You’re a dick. And please, please fuck off to somewhere where it’s “easier to do business”. You ain’t going to be missed.
And this brings me back to That Roofpainting Anecdote. Because sure, if you, as a party/leader of the left, want to try to adopt the inherently-individualistic Personal Responsibility message, go right ahead. But can’t you at least be consistent? Yeah, side with Random Guy Who Totally Exists about his evil bludging beneficiary neighbour. But then maybe you could also say something like,
Last year before the election, I was chatting to a guy in my electorate who had just got home from work. In the middle of the conversation, he stopped and pointed across the road to his neighbour.
He said: “see that guy over there, he’s a multi-millionaire, yet he pays less tax than I do. That’s not bloody fair. Do you guys support him?”
From what he told me, he was right, it wasn’t bloody fair, and I said so. I have little tolerance for people who don’t give back to the society which has provided them and their business huge amounts of support like tax breaks, investment incentives, infrastructure, and basic law and order and social welfare which may not go directly in their pockets, but is integral to being able to operate a business secure in the knowledge mobs of disaffected starving peasants aren’t burning your Auckland head office down.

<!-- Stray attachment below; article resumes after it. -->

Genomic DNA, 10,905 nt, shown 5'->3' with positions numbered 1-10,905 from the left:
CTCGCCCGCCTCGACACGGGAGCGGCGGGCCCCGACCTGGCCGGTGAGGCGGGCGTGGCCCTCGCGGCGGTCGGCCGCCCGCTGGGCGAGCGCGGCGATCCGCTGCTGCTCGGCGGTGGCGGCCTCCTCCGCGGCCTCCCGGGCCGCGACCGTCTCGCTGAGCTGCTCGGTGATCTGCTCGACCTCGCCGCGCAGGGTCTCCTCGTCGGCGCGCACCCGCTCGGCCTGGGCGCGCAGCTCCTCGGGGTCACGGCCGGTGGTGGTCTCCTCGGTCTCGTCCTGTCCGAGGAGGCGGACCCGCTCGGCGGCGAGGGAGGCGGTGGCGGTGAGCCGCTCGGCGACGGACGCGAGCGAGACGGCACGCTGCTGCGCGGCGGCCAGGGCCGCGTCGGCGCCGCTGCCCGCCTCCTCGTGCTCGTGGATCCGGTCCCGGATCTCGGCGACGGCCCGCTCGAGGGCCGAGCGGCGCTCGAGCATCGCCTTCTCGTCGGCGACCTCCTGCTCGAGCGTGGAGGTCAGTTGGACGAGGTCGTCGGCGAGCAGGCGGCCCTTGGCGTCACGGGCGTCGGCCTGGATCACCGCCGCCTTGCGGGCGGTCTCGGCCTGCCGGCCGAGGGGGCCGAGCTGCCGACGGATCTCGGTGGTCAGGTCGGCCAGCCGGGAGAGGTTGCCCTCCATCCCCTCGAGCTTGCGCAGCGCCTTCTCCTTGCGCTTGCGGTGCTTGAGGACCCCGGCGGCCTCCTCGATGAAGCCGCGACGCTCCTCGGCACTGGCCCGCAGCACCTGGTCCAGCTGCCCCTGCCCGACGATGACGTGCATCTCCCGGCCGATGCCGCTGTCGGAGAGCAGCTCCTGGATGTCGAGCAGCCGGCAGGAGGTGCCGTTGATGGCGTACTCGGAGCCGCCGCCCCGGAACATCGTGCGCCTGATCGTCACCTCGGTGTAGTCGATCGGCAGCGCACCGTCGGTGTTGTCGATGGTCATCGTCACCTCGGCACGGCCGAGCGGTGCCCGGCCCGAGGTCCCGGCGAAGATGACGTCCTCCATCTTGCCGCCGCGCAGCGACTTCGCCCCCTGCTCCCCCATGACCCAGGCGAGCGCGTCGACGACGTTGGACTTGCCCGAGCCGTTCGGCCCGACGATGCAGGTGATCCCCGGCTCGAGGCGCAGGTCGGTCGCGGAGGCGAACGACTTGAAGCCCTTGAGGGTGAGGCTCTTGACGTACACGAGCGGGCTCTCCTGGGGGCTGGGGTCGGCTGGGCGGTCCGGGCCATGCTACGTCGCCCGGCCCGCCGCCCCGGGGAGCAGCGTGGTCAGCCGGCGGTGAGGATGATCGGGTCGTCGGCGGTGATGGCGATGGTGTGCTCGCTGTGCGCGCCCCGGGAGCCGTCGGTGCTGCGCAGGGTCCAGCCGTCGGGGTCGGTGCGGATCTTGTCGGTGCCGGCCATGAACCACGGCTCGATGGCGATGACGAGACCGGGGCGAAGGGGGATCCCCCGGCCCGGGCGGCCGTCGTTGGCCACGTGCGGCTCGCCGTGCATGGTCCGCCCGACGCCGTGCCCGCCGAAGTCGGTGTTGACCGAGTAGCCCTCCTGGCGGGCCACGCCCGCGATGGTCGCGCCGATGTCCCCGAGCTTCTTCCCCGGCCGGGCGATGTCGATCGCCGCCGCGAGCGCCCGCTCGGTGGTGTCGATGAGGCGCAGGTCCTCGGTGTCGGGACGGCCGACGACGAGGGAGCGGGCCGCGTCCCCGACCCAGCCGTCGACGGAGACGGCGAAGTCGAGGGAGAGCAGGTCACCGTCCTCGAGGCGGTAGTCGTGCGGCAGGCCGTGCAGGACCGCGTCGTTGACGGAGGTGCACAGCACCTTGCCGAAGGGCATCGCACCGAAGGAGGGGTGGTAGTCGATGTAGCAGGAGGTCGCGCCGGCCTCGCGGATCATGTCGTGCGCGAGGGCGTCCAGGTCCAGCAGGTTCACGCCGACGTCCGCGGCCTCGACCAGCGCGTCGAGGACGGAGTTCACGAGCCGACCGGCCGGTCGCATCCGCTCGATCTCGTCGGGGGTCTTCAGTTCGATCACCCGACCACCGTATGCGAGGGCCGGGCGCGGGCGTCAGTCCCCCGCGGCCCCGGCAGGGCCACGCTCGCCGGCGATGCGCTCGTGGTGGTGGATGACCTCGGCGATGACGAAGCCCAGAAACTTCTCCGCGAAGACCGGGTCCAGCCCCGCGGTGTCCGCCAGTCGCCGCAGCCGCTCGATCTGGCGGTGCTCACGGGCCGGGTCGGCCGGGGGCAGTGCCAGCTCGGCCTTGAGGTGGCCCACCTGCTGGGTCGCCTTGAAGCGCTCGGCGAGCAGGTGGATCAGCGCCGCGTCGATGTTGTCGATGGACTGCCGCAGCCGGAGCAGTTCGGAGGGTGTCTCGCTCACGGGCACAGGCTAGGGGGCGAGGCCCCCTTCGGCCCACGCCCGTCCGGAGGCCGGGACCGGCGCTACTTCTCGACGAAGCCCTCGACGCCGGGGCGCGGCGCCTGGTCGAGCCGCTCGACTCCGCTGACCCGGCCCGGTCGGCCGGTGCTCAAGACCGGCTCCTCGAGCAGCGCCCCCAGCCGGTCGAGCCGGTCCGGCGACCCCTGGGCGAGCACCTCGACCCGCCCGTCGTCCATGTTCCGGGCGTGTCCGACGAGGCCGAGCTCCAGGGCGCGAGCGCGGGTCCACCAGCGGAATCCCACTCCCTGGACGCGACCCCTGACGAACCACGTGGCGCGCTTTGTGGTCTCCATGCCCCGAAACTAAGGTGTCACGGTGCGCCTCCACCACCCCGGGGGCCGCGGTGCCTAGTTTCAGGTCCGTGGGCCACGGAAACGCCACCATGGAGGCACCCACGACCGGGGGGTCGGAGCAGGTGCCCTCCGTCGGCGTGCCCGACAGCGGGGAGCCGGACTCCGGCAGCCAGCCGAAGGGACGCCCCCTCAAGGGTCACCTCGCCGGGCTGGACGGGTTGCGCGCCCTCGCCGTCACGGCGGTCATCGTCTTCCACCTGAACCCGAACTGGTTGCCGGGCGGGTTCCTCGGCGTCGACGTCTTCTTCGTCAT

Well we’ve got news for SkyCity: unlike other political parties we didn’t take your campaign donations and we didn’t go to your corporate box at the rugby; your tools of crony capitalism don’t work with us because we work for the people of New Zealand and if the people of New Zealand tell us to turn off the tap on your blood money, then we bloody well will.
Dr Russel Norman, being a badass dude.
I really, really hate the phrase “NZ Inc” and would not be said to see all those who use it uncritically fired into the heart of the sun.
We’re not a corporation. We’re a fucking sovereign nation.
(Damn, that should be the chorus line of an epic anti-neoliberal rap. If only I were vaguely talented in that particular oeuvre.)
But the thing about the classic righty propaganda about “balancing a budget being just like balancing a chequebook” is that it says so much when they can’t even measure up to their own framing.
Anyway, Russel Norman said it better in a piece over at RadioLive. Warning for the obnoxious use of black background/white text.
If the New Zealand economy was a business; the management team that has a business plan to increase losses to $17 billion a year while selling some of our best earning assets would be treated as rogue traders.